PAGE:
How To Use Heraldry On SCA Scrolls
After calligraphy heraldry is probably the most common motif I include in a scroll. Whether it’s a recipient’s arms, the order’s device or the Calontir banner I use them somewhere. Even if the recipient’s persona came from a culture that didn’t have heraldry.
When I receive a scroll assignment I first collect as much information about the recipient as I can, even prior to receiving the text. For their personal heraldry, I go to the Calontir Kingdom’s Armorial populace web page, click on their name and copy both the image emblazon and its blazon terms.
I save the emblazon as a picture in my word processor, sometimes copying it in several sizes. I add the blazon in case I have to ask a herald a question later, such as the difference in an animal’s pose. I need the proper “heraldeze” so they know the device I want to paint. Heralds are well versed in the terms. Or, I may want to look a charge motif up in a book and will need the blazon to do that.
Scribal Heraldry Basics
Blazons are written in a jargon derived from the Norman French language. The best place to look for information on this is in a good heraldry book, such as A Complete Guide to Heraldry by A C Fox-Davies, Heraldry: Customs, Rules and Styles by C A von Volborth, or Heraldry, by Henry Bedingfield & Peter Gwynn-Jones.
I recommend every scribe eventually have their own introductory heraldry book. Until you get your’s your local herald will gladly help if you have questions. You may also find your answer in Wikipedia’s Heraldry Portal, although I don’t know if it’s SCA legal.
When I plan a scroll I consider the shape of the shield and if I’m including the helmet, crest, and supporters. I want to know how they should appear.
The standard heater-shaped shield is SCA appropriate for any scroll but technically came after the 12th century. Also in period, women displayed their device on a diamond shaped shield called a “lozenge“. Women in the SCA entitled to display arms may use a lozenge or a heater shape.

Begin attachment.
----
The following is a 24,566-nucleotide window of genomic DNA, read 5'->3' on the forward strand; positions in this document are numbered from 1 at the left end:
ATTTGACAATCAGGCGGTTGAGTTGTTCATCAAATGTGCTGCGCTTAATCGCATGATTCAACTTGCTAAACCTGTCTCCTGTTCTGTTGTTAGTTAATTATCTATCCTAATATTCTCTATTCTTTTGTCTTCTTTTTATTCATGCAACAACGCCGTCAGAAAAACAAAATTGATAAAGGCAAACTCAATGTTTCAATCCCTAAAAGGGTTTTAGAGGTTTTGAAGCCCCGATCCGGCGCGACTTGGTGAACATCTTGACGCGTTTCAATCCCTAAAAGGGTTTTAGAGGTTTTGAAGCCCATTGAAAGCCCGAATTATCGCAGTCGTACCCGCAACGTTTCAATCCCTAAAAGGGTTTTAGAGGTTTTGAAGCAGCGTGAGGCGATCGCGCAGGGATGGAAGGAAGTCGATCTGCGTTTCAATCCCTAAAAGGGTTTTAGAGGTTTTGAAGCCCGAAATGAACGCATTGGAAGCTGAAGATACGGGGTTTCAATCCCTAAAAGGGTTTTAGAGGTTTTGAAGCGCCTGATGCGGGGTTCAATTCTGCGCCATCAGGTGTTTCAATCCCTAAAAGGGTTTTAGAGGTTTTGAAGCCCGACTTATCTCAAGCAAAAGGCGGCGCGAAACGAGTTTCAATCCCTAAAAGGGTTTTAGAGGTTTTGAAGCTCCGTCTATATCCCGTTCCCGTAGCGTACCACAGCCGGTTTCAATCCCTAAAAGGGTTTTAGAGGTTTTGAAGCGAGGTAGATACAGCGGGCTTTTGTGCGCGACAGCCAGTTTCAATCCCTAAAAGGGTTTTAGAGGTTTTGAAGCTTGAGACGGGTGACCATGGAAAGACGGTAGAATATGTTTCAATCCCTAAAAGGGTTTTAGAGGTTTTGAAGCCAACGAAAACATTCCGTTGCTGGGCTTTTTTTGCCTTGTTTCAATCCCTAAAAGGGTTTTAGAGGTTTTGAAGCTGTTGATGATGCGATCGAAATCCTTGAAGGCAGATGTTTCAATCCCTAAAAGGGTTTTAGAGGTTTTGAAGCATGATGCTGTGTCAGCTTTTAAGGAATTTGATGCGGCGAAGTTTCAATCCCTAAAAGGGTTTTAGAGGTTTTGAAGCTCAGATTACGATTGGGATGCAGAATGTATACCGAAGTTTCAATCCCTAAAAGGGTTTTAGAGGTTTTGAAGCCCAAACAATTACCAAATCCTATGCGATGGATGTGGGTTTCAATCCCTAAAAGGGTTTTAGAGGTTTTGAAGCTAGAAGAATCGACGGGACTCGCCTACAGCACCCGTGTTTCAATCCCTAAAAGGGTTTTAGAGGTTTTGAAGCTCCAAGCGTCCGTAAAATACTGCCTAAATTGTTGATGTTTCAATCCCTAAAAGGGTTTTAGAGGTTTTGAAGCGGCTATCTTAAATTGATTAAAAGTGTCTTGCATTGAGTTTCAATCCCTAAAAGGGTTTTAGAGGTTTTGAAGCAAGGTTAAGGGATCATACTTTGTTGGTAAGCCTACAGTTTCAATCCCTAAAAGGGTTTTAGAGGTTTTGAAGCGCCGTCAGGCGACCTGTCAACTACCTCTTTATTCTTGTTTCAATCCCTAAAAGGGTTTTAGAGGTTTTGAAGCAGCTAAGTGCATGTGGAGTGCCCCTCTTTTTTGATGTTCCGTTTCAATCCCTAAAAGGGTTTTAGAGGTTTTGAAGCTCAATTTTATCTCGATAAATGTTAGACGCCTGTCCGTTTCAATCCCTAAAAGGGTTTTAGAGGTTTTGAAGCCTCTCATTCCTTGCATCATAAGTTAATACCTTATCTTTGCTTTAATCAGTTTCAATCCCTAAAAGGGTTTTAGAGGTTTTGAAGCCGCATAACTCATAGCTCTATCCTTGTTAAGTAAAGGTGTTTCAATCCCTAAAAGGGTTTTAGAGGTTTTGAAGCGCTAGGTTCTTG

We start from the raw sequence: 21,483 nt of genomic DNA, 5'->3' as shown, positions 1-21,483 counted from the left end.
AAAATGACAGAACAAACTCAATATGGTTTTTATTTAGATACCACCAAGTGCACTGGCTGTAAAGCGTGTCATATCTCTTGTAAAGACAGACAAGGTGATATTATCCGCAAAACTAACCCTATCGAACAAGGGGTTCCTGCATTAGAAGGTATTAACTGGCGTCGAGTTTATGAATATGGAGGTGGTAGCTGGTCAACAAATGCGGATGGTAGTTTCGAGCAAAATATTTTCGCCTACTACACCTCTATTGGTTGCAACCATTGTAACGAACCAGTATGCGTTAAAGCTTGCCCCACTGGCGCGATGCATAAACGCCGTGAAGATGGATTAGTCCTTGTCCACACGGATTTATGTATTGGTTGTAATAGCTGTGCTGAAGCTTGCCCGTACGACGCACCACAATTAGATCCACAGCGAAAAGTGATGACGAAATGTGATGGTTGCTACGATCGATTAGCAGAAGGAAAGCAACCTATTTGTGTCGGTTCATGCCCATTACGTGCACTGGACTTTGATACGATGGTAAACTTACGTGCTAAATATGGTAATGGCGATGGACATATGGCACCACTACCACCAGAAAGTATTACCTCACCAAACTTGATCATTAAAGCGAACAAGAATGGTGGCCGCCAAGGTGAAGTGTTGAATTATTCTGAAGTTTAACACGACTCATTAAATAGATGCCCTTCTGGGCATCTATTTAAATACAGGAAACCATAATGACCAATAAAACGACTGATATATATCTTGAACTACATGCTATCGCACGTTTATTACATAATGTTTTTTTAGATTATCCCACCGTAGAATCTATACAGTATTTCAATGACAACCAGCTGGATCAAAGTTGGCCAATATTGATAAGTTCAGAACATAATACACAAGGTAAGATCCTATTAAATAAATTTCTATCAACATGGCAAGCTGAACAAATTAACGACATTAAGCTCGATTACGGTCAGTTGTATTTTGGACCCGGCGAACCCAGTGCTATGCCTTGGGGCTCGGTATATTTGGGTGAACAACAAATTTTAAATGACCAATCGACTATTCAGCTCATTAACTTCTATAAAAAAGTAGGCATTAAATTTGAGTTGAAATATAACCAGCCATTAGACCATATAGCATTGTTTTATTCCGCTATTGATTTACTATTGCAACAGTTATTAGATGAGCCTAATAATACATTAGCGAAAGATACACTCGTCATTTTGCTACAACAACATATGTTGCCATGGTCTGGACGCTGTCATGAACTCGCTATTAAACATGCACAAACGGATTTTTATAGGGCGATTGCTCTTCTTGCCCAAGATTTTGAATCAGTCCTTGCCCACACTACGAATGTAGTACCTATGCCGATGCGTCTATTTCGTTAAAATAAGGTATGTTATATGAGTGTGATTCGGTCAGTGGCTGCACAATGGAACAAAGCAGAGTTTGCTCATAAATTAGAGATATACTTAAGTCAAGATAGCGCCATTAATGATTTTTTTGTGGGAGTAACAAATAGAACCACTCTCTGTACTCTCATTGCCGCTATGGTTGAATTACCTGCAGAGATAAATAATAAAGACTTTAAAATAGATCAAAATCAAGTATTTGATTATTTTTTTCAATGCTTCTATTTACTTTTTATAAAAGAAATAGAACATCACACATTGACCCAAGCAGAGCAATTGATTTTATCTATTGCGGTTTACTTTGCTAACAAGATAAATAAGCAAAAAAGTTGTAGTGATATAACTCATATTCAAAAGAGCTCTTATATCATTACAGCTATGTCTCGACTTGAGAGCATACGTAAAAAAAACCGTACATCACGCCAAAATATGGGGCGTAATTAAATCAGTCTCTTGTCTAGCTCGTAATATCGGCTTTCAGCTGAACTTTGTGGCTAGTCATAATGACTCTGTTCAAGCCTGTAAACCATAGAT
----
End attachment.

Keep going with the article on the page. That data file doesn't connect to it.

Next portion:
Most in the SCA, but not all, choose to use the traditional heater. If I can easily check on the recipient’s preference covertly I do. If I can’t do this stealthily I use a heater shape.
Only a few colors called “tinctures” are used in heraldry. Originally chosen for their visual contrast and easily identified from a distance. The paints I use for heraldic “tinctures” provide strong, bright unambiguous colors.
Paints I use include:
I lay out the whole scroll design lightly in pencil first, including any arms. I check that everything’s there that’s needed and it’s balanced.
Depending on the device I may trace the arms or elements from it if they are more complex than I want to sketch.–Tracing is period.–I also want the charges to “fill” the shield’s section in which they’re placed. They shouldn’t appear lost in space.
I use a ruler, set square, compass or stencil when possible for best results. I prefer a “roundel” appear as a circle than my almost round freehand drawing. I don’t trust my eye for something that basic.
I paint the device in flat colors with distinct outlines, usually using a small Micron pen or 000 brush. A pointed dip pen works well too. I don’t highlight, shade or do extensive details. I use black paint to outline unless the charge
Decorative Heraldry Taking heraldic art to the next level.
I like heraldry for its dramatic decoration and artistic design. I search “Extant Heraldic Display” Pinterest boards looking for it’s use in period manuscripts and extant medieval items. Illuminated manuscripts are rife with heraldic art to filch.
I use shield shapes on scrolls to suit the recipient’s country, era, and gender. For some styles, a specific shield shape adds to the scroll’s persona consistency. A round or rectangular shield suits a 9th-century Celtic persona, a kite shape is appropriate for a 12th-century Romanesque scroll, and a “horsehead” fits Italian Renaissance.
Sometimes I slant the shield.–For authenticity I’d note, doing so on arms in Spain or Portugal indicated bastardy.–I enjoy playing with the swooping mantling which can be painted realistically or as tattered swirls.
I’ve painted shields hung by a strap from a louping ivy bar. Using the recipient’s own helm can be a nice personalized touch, especially if you spruce it up with a bit of ornamentation.
Depending on your Kingdom’s law and the recipient’s rank, supporters provide creative fantasy possibilities. I’ve painted a shield held by the recipient’s favorite cat. I’ve seen them hung around a stag’s neck from a strap. The possibilities abound for decorative supporters and ideas are rife in period sources.
Another period technique is to repeatedly scatter copies of the recipient’s charge, badge or a variation throughout the border. Motifs such as award badges, Pelican blood drops, Fleur-de-lis, Laurel branches may also be used. I’ve included their motto when I know it, although this may be limited in some Kingdoms.
I’ve included humor when I can, such as the two cardinals that refer here to the recipient’s favorite baseball team.
Heraldic art is valuable for scroll creation and most scribes become competent with its patterns, execution, and terms. It enhances the pageantry and beauty of any scroll you create.
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